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Hospital's expansion plans trigger traffic concerns

Council eyes El Camino's proposed new medical offices and parking structures

The growing Bay Area population is putting the squeeze on El Camino Hospital, maxing out parking and pushing maternity and outpatient services to the limit. The cure, according to hospital officials, is a new seven-story medical building and two new parking garages.

On Tuesday, Mountain View City Council members reviewed the proposed project, which has yet to begin a year-long environmental review. The plans call for a new 230,000-square-foot, seven- or eight-story tall medical office building next to the main hospital in the center of the campus. Next to it would be a new, 320-stall parking structure.

The project also includes an expansion of the northwest parking structure, and a new two-story Behavioral Health building with nearly three times the square footage of the current building. El Camino Hospital, all told, would increase the number of parking spaces by 485 -- a 25 percent increase -- and hospital officials expect the new office space to bring hundreds of new patient visits every day.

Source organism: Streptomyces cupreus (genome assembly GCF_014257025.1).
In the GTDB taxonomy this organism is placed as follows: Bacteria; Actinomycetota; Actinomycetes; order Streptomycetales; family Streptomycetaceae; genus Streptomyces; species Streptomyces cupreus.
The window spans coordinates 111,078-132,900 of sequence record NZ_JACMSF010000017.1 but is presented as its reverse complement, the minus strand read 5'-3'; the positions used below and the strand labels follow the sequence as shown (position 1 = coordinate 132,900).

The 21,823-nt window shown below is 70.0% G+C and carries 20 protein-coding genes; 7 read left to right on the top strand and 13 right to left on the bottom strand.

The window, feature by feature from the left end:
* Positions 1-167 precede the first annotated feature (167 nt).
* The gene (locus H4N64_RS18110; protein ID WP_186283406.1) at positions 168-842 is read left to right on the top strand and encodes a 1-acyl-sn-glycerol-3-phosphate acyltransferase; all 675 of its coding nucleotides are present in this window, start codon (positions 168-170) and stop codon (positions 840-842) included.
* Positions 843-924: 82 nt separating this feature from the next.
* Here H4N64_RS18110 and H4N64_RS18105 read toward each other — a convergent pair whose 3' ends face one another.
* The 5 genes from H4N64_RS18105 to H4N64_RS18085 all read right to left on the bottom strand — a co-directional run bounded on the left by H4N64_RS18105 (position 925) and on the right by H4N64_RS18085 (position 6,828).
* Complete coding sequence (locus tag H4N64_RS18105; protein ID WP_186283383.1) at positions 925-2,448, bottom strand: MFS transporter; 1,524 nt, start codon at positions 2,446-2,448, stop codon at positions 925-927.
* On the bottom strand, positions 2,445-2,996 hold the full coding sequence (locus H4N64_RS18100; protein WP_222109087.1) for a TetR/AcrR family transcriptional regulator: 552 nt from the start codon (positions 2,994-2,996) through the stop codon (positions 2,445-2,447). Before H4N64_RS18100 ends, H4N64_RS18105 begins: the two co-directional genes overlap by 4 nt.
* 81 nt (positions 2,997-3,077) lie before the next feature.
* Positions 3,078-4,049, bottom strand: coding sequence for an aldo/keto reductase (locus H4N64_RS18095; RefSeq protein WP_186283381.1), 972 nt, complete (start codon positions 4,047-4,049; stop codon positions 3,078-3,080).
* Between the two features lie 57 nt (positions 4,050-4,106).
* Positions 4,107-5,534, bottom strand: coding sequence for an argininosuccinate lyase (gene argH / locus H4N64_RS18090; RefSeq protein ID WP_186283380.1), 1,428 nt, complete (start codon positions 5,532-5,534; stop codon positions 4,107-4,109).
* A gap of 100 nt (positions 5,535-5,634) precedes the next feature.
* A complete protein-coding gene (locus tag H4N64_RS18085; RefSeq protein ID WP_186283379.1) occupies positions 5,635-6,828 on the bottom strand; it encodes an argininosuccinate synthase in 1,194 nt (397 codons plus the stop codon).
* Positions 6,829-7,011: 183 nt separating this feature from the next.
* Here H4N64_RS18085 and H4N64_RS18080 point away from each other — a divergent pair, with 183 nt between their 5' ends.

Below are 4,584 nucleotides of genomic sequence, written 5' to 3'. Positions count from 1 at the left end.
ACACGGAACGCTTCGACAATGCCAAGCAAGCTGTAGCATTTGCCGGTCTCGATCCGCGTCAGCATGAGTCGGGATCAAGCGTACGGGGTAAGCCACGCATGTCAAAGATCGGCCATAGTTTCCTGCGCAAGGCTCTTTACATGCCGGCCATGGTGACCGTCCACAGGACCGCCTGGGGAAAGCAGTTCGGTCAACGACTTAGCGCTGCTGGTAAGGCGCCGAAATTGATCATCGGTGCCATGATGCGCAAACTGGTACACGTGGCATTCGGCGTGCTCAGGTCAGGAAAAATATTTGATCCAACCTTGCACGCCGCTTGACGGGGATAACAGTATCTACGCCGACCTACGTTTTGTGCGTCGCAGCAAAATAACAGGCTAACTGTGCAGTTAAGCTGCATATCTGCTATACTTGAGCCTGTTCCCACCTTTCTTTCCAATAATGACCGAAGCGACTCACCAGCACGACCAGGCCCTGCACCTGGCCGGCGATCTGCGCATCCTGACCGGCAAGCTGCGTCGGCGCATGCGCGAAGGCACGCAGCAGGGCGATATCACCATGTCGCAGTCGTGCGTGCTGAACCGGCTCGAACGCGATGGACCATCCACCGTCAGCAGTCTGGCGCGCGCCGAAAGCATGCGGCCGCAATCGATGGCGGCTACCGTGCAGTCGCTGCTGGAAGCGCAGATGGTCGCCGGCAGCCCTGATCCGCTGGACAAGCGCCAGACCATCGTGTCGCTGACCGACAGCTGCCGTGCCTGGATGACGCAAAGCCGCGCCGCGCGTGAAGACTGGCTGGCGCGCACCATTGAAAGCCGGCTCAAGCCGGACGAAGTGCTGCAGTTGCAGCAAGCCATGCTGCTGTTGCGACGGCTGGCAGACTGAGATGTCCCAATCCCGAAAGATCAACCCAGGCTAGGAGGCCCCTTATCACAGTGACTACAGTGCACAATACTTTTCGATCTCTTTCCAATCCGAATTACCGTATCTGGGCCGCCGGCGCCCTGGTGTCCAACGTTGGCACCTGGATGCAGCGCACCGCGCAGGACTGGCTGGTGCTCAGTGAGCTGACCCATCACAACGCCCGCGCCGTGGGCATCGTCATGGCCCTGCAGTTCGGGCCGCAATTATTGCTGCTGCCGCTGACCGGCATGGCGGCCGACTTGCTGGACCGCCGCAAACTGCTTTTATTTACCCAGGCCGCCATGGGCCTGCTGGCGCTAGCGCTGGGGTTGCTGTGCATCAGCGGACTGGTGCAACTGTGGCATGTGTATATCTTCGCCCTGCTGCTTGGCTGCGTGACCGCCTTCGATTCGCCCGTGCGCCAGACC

Council member concerns were focused squarely on traffic. Council member Mike Kasperzak said he didn't have any real issues with the overall plans proposed by the hospital, and that his biggest concern was on managing traffic in the area.

The only way to get to the hospital is along through Grant Road, which connects to North and South Drive on the hospital campus. Grant Road is congested throughout the day, and more hospital employees and patients could make it even worse.

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"Grant Road is a subject we should be talking about. It's a fiasco out there," said council member Ken Rosenberg. "It's as bad as Shoreline going into North Bayshore in the morning."